Host City: Lake Placid, United States
Venue(s): Olympic Arena, Lake Placid
Date Started: February 9, 1932
Date Finished: February 10, 1932
Format: Each judge ranked each skater by Ordinal Placement from first through last place. The Ordinal Placement for each judge was based on Total Points awarded by that judge to the skaters. The points were based on 60% for Compulsory Figures and 40% for Free Skating, with the tiebreaker for each judge being Compulsory Figure Points. Final placement was determined by a Majority Placement rule. Thus, if a skater was ranked first by a majority of the judges, that skater was placed first overall, and the process was repeated for each place. If no absolute majority for a place existed, the tiebreakers were, in order: 1) Total Ordinals, 2) Total Points, 3) Compulsory Figure Points.
Defending champion Sonja Henie had totally dominated the international figure skating scene after her 1928 Olympic victory – she had won all the World Championships between the two Olympics. From 1930, ladies’ singles was also included as an event in the European Championships. Sonja was absent in 1930, but won the 1931 championship and also won in 1932, when the championship was organized in Paris in mid-January, one month before the Olympics. In Paris her closest rival from the 1928 Olympics, Fritzi Burger, earned another silver medal. The Viennese was second to Henie on six international championships occasions during her career, but to her comfort, she was European Champion in 1930 when Sonja Henie was absent.
Heavy favored Henie defended her Olympic title with ease – she was the unanimous choice of all the seven judges. Fritzi Burger had to be content with silver, with US skater Maribel Vinson as a close third, improving her fourth place from 1928. Vinson was US Champion 9 times between 1928 and 1937. She later married the Canadian skater Guy Owen and became one of the leading figure skating coaches in USA. In 1961 her eldest daughter Maribel Owen won the US Championships in pair skating, and her younger daughter Laurie Owen won the Ladies’ Singles. Since this was the first ever US Championships televised, the Owen family became national celebrities. But soon afterwards tragedy struck. On their way to the World Figure skating Championships in Prague, the plane with the US figure skating team consisting of 18 skaters and 16 relatives, coaches or friends, crashed outside Brussels, killing all passengers, including Maribel Vinson-Owen and her two daughters.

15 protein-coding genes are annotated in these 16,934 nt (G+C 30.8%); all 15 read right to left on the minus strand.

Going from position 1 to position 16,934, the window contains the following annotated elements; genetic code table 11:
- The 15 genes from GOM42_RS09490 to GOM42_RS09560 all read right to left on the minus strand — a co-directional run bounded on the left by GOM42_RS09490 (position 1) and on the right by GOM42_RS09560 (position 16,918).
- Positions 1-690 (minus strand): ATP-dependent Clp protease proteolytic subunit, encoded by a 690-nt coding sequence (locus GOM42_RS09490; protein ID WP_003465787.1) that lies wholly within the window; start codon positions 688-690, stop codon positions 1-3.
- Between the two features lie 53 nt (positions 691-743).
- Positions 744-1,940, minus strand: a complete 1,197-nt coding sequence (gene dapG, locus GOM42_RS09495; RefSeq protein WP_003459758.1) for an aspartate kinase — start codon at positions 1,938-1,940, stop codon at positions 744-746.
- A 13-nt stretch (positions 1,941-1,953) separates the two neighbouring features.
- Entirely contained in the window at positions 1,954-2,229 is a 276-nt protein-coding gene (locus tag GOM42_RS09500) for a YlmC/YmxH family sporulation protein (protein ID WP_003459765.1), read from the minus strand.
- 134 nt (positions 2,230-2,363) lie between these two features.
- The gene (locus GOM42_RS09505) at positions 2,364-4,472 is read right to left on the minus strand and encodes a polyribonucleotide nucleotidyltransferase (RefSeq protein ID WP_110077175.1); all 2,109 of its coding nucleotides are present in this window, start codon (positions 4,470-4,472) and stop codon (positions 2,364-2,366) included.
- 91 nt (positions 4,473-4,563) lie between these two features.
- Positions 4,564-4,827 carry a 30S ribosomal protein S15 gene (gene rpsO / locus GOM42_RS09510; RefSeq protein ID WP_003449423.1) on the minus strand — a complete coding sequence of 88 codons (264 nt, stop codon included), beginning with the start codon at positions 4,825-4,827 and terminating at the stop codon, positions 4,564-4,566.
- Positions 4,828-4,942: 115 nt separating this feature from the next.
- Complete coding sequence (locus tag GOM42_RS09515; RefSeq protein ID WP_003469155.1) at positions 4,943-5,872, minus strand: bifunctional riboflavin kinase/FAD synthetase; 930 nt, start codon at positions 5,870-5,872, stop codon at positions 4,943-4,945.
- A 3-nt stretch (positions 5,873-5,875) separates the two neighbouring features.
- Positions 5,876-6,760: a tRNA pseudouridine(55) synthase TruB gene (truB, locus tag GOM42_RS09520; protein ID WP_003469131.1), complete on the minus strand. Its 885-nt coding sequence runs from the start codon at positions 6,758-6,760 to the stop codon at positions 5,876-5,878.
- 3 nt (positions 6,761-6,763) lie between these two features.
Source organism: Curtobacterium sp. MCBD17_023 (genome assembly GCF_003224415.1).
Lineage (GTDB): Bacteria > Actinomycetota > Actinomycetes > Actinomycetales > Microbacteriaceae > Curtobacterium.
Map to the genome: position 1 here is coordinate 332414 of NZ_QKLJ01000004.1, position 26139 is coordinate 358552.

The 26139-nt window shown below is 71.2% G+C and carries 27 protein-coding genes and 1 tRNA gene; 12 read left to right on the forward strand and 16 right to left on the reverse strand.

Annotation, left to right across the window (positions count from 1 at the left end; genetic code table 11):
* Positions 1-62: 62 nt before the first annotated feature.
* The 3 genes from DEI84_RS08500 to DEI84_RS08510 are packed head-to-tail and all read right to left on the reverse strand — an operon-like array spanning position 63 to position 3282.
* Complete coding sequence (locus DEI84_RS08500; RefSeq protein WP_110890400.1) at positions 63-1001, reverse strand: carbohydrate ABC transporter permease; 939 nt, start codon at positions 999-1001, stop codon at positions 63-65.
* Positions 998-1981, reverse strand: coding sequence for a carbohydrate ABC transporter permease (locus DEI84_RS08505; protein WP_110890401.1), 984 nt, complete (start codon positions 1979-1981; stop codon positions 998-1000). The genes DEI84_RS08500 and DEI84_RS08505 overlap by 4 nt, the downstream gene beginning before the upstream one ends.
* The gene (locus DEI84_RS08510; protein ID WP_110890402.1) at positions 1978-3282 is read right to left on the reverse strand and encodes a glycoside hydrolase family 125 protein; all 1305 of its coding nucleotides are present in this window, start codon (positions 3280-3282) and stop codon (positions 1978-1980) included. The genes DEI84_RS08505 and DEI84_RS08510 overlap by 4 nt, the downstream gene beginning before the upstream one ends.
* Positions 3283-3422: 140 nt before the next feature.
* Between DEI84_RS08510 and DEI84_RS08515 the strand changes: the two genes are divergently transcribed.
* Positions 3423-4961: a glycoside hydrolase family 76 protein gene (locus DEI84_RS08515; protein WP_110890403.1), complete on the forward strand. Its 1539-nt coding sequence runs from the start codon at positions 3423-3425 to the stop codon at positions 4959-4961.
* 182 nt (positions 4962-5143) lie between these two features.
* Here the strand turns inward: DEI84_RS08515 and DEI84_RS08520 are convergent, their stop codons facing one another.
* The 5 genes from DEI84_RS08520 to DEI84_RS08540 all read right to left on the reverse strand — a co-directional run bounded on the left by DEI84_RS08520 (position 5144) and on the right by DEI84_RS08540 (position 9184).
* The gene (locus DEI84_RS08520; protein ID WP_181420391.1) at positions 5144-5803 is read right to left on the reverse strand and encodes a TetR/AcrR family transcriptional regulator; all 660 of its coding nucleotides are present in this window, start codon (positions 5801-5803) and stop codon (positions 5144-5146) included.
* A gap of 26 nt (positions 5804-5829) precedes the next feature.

The British quartet for the event is certainly one of the youngest team in Olympic history, consisting of three girls less than 14 years old. The youngest of them, Cecilia Colledge, is still the youngest competitor in the history of the Winter Games, competing in Lake Placid at the age of 11 years and 74 days. Both Colledge and one month older Megan Taylor would later become World Champions in the post-Henie era. The third of the young British girls, Joan Dix, daughter of speed skater Fred Dix, Olympian in 1924 and 1928, soon disappeared from the figure skating scene. The fourth in the British quartet, 24-year old Mollie Philips, carried the Union Jack at the Opening Ceremony, becoming the first ever female Olympic flagbearer.
|3||Maribel Vinson||20||United States||USA||Bronze||4×3+||23.0||2,158.5|
|6||Yvonne de Ligne||24||Belgium||BEL||5×6+||45.0||1,942.5|
|7||Megan Taylor||11||Great Britain||GBR||5×8+||55.0||1,911.8|
|8||Cecilia Colledge||11||Great Britain||GBR||4×8+||64.0||1,851.6|
|9||Mollie Phillips||24||Great Britain||GBR||5×9+||63.0||1,864.7|
|10||Joan Dix||13||Great Britain||GBR||6×12+||75.0||1,833.6|
|11||Margaret Bennett||21||United States||USA||6×11+||75.0||1,826.8|
|12||Suzanne Davis||19||United States||USA||5×12+||83.0||1,780.4|
|14||Louise Weigel||19||United States||USA||4×13+||92.0||1,769.4|